The science has changed, but the beliefs about nutrition, weight loss, and fitness haven’t. In many ways we’re stuck in the nutrition world that existed 30-40 years ago. The fault rests in many different industries and my goal with this post isn’t to point fingers. Rather I want to help you gain a better understanding about how to fuel your body in the most optimal way possible. And to do that, ‘were going to blow a few myths out of the water.

#1 A Calorie is a Calorie

Okay, yes. A calorie is a measurement of energy. So in that sense a cookie with 200 calories is the same as 580 grams of broccoli. They both provide the same number of calories. However, that’s where the similarities end. Your body burns these foods, these calories, differently. The calories from the broccoli will be burned more slowly because of the fiber. 

You’ll also gain an abundance of nutrients from the broccoli that your body can use to repair cells, make energy, fight inflammation and so on. The cookie will burn quickly. It will spike your blood sugar and it provides limited nutrients. 

Additionally, when you choose cookies instead of broccoli on a regular basis, you’re going to experience weight gain, inflammation, insulin resistance, and more. So while the measurement is the same, the fuel you choose to provide your calories matters. One choice, whole foods, leads to health. The other choice, junk/processed foods, leads to illness.

Does that mean you can never choose the cookie? Of course not. However, your daily intake of foods need to be whole, unprocessed, foods if you’re hoping to feel great now and live a long and healthy life free from chronic disease.

#2 Exercise What You Ate

Ugh. I cringe every time I hear someone say, “gotta work off that _____, I ate last night.” There are so many things that are unfortunate about this saying and this belief that you can work off your food choices. First of all, exercise rarely burns the calories that you consume. It just doesn’t. Unless you’re a professional athlete or you’re going out to run a marathon, you’re not going to burn off your donut.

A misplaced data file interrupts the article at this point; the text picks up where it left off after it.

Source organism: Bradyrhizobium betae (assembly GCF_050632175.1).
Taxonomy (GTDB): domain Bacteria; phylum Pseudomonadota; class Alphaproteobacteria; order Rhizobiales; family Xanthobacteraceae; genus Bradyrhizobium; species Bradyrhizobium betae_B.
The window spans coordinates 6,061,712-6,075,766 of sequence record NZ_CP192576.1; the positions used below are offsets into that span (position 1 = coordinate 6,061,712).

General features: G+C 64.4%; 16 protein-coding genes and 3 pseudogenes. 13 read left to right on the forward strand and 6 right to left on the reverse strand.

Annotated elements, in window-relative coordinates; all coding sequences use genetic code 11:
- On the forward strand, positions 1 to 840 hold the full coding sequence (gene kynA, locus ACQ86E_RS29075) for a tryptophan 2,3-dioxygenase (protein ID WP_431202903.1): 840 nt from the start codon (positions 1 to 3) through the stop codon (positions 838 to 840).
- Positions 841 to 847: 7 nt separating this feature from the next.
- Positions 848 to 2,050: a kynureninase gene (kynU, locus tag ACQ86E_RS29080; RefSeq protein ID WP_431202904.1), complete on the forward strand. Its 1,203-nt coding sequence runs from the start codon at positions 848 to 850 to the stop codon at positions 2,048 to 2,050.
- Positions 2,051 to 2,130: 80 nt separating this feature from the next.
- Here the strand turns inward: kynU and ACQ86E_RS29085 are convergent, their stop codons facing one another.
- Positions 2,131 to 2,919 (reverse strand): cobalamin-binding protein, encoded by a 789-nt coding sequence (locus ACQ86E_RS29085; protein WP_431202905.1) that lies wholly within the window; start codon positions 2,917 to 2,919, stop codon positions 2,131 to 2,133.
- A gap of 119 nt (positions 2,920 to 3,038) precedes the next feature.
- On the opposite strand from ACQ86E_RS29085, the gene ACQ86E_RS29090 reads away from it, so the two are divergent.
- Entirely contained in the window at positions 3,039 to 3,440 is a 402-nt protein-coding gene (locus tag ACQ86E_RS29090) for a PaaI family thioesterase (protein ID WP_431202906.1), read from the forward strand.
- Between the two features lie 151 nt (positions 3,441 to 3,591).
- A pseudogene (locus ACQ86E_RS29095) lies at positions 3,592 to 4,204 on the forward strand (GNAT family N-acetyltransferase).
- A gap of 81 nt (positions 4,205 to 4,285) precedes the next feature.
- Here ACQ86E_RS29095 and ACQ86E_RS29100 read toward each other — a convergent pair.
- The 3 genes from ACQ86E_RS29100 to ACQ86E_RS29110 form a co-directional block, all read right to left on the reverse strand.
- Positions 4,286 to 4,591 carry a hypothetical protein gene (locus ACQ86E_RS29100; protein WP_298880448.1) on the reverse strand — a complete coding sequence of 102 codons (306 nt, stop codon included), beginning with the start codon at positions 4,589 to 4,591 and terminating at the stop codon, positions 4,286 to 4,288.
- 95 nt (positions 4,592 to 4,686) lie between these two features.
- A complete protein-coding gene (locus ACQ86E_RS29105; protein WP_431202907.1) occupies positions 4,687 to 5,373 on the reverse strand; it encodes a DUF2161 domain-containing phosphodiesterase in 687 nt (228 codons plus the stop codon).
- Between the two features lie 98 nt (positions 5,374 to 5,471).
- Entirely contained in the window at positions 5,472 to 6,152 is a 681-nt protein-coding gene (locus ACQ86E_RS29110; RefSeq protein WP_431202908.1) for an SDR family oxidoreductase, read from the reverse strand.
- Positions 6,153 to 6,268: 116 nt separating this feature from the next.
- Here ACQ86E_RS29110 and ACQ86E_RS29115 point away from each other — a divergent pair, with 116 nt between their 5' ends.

Exercise is not a punishment for what you ate. Exercise is a way to celebrate what your body is capable of and to push it a little harder so you’re capable of more tomorrow. It’s a way to strengthen, improve, and ensure your body is able to move the way you want it to well into your senior years. 

Food is not a reward. Going out and running a 5k doesn’t mean you should “reward” yourself with a sugary coffee drink. Exercise is exercise and food is food. They’re connected in that the healthier your diet, the better your exercise results. But they are neither punishments or rewards. 

#3 You Need to Consume Food After You Work Out

Many people engage in post workout fuel. They bring their protein shake to the gym and down it after they workout. Again, in most cases these calories aren’t necessary. People don’t generally burn as much as they think they do at the gym. If you’re hungry after you workout, fine. Take a look at your nutrition and your meal timing. 

Make sure you’re consuming regular meals. If you exercise before breakfast, then your post workout nutrition is your breakfast. Instead of a protein shake, how about a smoothie with lots of fruits and vegetables? If you’re exercising between meals, you should be fine to wait until your next meal for nutrition. 

If you’re hungry after you workout, consider shifting the timing of your meals. For the majority of us, those who are not professional or competitive athletes, we don’t need to consume additional calories after we workout. 

There are, of course, dozens of other nutrition beliefs that are false. Starting with these three will help you get more bang for your exercise buck and better nutrition from your meals. Start with whole foods, exercise, and go forward with your lovely life. 

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